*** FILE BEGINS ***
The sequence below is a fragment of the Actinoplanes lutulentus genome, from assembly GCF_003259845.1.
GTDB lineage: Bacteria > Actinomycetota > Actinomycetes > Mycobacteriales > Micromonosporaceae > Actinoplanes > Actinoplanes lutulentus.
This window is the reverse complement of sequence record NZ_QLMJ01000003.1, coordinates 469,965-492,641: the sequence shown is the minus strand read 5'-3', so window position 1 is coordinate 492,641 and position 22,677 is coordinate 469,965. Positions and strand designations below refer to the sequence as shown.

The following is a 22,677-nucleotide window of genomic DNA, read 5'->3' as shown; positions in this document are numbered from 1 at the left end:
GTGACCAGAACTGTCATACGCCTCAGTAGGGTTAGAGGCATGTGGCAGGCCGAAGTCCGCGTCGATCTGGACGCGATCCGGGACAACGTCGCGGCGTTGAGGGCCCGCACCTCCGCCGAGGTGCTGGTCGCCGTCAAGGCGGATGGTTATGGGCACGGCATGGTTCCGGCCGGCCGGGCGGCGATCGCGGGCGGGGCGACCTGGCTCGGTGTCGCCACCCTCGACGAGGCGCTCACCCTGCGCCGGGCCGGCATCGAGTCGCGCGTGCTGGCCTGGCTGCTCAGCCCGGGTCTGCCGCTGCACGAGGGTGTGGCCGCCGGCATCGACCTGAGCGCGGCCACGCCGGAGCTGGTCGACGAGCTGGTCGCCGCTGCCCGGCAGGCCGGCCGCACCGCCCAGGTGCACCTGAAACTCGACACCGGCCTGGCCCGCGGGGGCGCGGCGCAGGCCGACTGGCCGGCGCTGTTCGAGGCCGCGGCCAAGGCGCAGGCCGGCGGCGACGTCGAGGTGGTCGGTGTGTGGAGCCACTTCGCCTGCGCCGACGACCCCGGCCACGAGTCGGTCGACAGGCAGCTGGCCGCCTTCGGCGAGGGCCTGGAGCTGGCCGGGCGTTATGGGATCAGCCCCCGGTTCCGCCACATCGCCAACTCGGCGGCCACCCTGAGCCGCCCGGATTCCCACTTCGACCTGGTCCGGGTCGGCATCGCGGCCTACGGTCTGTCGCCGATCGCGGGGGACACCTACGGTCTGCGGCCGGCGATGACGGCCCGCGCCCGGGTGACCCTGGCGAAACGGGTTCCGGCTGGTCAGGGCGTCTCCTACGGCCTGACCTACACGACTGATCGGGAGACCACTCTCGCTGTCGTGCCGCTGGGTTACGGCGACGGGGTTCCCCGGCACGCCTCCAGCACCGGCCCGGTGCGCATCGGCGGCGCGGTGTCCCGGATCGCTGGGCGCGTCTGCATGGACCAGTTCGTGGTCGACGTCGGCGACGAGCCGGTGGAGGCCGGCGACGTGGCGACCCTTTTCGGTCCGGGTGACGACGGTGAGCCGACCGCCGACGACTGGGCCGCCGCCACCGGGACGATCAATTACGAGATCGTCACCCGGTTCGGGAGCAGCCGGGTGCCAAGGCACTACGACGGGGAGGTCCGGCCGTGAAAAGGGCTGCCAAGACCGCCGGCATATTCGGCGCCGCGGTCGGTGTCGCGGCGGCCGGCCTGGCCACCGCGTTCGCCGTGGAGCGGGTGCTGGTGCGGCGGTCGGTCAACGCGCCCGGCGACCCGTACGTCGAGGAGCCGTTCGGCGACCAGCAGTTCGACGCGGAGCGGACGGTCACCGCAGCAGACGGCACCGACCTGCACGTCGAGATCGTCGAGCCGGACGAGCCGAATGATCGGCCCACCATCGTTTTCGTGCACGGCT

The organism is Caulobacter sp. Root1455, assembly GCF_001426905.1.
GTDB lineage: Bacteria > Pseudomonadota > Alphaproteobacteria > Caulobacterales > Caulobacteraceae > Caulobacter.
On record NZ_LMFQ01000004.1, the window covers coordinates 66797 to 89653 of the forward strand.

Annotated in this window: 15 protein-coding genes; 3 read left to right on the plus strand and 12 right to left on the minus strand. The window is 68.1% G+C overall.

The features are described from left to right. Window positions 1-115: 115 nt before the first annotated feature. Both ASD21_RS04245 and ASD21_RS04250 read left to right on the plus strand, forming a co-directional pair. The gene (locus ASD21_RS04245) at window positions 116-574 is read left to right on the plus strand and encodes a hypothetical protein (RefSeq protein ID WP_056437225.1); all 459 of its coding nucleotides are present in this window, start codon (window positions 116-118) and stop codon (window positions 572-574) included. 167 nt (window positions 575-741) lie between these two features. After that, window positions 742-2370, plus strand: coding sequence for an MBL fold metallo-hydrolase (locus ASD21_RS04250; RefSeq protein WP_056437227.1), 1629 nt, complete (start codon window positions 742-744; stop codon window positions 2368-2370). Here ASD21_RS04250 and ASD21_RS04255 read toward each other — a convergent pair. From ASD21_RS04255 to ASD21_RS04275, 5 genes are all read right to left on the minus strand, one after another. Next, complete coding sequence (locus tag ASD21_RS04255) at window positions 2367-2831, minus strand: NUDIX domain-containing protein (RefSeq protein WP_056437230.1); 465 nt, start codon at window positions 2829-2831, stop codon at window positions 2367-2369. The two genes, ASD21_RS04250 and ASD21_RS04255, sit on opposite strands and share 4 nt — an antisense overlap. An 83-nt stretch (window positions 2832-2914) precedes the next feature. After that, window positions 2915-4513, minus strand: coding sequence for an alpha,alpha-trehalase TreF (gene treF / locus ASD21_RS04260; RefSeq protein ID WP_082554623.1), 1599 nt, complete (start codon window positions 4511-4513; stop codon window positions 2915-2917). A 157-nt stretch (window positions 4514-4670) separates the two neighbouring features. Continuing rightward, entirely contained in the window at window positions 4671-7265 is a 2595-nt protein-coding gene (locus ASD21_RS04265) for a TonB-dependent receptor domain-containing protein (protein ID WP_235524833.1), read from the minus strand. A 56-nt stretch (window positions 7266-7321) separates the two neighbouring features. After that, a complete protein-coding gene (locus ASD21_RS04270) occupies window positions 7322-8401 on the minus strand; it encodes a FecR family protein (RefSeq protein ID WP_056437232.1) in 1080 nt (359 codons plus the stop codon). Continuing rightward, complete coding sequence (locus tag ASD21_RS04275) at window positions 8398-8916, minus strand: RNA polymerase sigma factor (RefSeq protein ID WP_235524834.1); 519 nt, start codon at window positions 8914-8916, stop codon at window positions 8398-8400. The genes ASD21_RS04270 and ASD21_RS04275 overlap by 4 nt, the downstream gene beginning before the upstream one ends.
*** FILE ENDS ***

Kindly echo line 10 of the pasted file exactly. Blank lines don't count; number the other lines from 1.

The features are described from left to right. Window positions 1-115: 115 nt before the first annotated feature. Both ASD21_RS04245 and ASD21_RS04250 read left to right on the plus strand, forming a co-directional pair. The gene (locus ASD21_RS04245) at window positions 116-574 is read left to right on the plus strand and encodes a hypothetical protein (RefSeq protein ID WP_056437225.1); all 459 of its coding nucleotides are present in this window, start codon (window positions 116-118) and stop codon (window positions 572-574) included. 167 nt (window positions 575-741) lie between these two features. After that, window positions 742-2370, plus strand: coding sequence for an MBL fold metallo-hydrolase (locus ASD21_RS04250; RefSeq protein WP_056437227.1), 1629 nt, complete (start codon window positions 742-744; stop codon window positions 2368-2370). Here ASD21_RS04250 and ASD21_RS04255 read toward each other — a convergent pair. From ASD21_RS04255 to ASD21_RS04275, 5 genes are all read right to left on the minus strand, one after another. Next, complete coding sequence (locus tag ASD21_RS04255) at window positions 2367-2831, minus strand: NUDIX domain-containing protein (RefSeq protein WP_056437230.1); 465 nt, start codon at window positions 2829-2831, stop codon at window positions 2367-2369. The two genes, ASD21_RS04250 and ASD21_RS04255, sit on opposite strands and share 4 nt — an antisense overlap. An 83-nt stretch (window positions 2832-2914) precedes the next feature. After that, window positions 2915-4513, minus strand: coding sequence for an alpha,alpha-trehalase TreF (gene treF / locus ASD21_RS04260; RefSeq protein ID WP_082554623.1), 1599 nt, complete (start codon window positions 4511-4513; stop codon window positions 2915-2917). A 157-nt stretch (window positions 4514-4670) separates the two neighbouring features. Continuing rightward, entirely contained in the window at window positions 4671-7265 is a 2595-nt protein-coding gene (locus ASD21_RS04265) for a TonB-dependent receptor domain-containing protein (protein ID WP_235524833.1), read from the minus strand. A 56-nt stretch (window positions 7266-7321) separates the two neighbouring features. After that, a complete protein-coding gene (locus ASD21_RS04270) occupies window positions 7322-8401 on the minus strand; it encodes a FecR family protein (RefSeq protein ID WP_056437232.1) in 1080 nt (359 codons plus the stop codon). Continuing rightward, complete coding sequence (locus tag ASD21_RS04275) at window positions 8398-8916, minus strand: RNA polymerase sigma factor (RefSeq protein ID WP_235524834.1); 519 nt, start codon at window positions 8914-8916, stop codon at window positions 8398-8400. The genes ASD21_RS04270 and ASD21_RS04275 overlap by 4 nt, the downstream gene beginning before the upstream one ends.